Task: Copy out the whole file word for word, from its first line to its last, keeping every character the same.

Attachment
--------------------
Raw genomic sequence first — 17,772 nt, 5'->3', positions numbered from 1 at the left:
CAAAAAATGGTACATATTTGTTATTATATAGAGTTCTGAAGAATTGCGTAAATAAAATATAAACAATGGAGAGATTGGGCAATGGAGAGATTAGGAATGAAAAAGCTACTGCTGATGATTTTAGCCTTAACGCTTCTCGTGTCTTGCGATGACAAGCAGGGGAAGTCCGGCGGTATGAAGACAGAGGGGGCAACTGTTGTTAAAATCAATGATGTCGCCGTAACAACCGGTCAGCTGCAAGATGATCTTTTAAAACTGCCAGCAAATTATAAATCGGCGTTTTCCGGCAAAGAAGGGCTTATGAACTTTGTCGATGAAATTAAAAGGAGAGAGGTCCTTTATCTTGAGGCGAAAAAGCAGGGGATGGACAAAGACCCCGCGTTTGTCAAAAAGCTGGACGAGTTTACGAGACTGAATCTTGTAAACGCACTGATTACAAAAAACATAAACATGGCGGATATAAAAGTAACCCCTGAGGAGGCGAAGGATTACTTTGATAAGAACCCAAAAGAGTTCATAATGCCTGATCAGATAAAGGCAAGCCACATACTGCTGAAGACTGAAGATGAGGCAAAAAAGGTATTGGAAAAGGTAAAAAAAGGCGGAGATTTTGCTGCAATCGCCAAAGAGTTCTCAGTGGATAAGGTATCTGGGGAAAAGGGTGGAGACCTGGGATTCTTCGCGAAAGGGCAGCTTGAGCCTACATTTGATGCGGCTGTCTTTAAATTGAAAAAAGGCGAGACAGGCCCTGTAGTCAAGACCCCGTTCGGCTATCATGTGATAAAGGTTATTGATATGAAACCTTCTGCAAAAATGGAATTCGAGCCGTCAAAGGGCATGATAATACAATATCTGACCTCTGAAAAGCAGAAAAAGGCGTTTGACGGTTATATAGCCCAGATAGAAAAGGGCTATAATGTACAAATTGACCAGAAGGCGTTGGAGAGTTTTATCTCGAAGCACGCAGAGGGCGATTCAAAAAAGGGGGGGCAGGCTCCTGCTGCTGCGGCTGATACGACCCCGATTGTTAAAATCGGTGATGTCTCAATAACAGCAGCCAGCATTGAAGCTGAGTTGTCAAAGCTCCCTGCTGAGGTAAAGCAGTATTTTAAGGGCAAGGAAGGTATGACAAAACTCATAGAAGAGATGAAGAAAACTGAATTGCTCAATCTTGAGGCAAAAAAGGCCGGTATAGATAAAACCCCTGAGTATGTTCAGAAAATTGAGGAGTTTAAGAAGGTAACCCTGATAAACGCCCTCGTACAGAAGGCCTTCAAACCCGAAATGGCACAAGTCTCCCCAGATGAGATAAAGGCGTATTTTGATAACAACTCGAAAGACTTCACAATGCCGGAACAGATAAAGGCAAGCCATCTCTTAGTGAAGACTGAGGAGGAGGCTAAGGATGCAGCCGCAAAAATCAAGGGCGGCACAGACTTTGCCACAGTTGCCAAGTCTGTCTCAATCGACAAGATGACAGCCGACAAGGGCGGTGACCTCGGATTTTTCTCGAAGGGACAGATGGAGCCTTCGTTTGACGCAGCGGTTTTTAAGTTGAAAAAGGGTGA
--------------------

Raw genomic sequence first — 17,772 nt, 5'->3', positions numbered from 1 at the left:
CAAAAAATGGTACATATTTGTTATTATATAGAGTTCTGAAGAATTGCGTAAATAAAATATAAACAATGGAGAGATTGGGCAATGGAGAGATTAGGAATGAAAAAGCTACTGCTGATGATTTTAGCCTTAACGCTTCTCGTGTCTTGCGATGACAAGCAGGGGAAGTCCGGCGGTATGAAGACAGAGGGGGCAACTGTTGTTAAAATCAATGATGTCGCCGTAACAACCGGTCAGCTGCAAGATGATCTTTTAAAACTGCCAGCAAATTATAAATCGGCGTTTTCCGGCAAAGAAGGGCTTATGAACTTTGTCGATGAAATTAAAAGGAGAGAGGTCCTTTATCTTGAGGCGAAAAAGCAGGGGATGGACAAAGACCCCGCGTTTGTCAAAAAGCTGGACGAGTTTACGAGACTGAATCTTGTAAACGCACTGATTACAAAAAACATAAACATGGCGGATATAAAAGTAACCCCTGAGGAGGCGAAGGATTACTTTGATAAGAACCCAAAAGAGTTCATAATGCCTGATCAGATAAAGGCAAGCCACATACTGCTGAAGACTGAAGATGAGGCAAAAAAGGTATTGGAAAAGGTAAAAAAAGGCGGAGATTTTGCTGCAATCGCCAAAGAGTTCTCAGTGGATAAGGTATCTGGGGAAAAGGGTGGAGACCTGGGATTCTTCGCGAAAGGGCAGCTTGAGCCTACATTTGATGCGGCTGTCTTTAAATTGAAAAAAGGCGAGACAGGCCCTGTAGTCAAGACCCCGTTCGGCTATCATGTGATAAAGGTTATTGATATGAAACCTTCTGCAAAAATGGAATTCGAGCCGTCAAAGGGCATGATAATACAATATCTGACCTCTGAAAAGCAGAAAAAGGCGTTTGACGGTTATATAGCCCAGATAGAAAAGGGCTATAATGTACAAATTGACCAGAAGGCGTTGGAGAGTTTTATCTCGAAGCACGCAGAGGGCGATTCAAAAAAGGGGGGGCAGGCTCCTGCTGCTGCGGCTGATACGACCCCGATTGTTAAAATCGGTGATGTCTCAATAACAGCAGCCAGCATTGAAGCTGAGTTGTCAAAGCTCCCTGCTGAGGTAAAGCAGTATTTTAAGGGCAAGGAAGGTATGACAAAACTCATAGAAGAGATGAAGAAAACTGAATTGCTCAATCTTGAGGCAAAAAAGGCCGGTATAGATAAAACCCCTGAGTATGTTCAGAAAATTGAGGAGTTTAAGAAGGTAACCCTGATAAACGCCCTCGTACAGAAGGCCTTCAAACCCGAAATGGCACAAGTCTCCCCAGATGAGATAAAGGCGTATTTTGATAACAACTCGAAAGACTTCACAATGCCGGAACAGATAAAGGCAAGCCATCTCTTAGTGAAGACTGAGGAGGAGGCTAAGGATGCAGCCGCAAAAATCAAGGGCGGCACAGACTTTGCCACAGTTGCCAAGTCTGTCTCAATCGACAAGATGACAGCCGACAAGGGCGGTGACCTCGGATTTTTCTCGAAGGGACAGATGGAGCCTTCGTTTGACGCAGCGGTTTTTAAGTTGAAAAAGGGTGA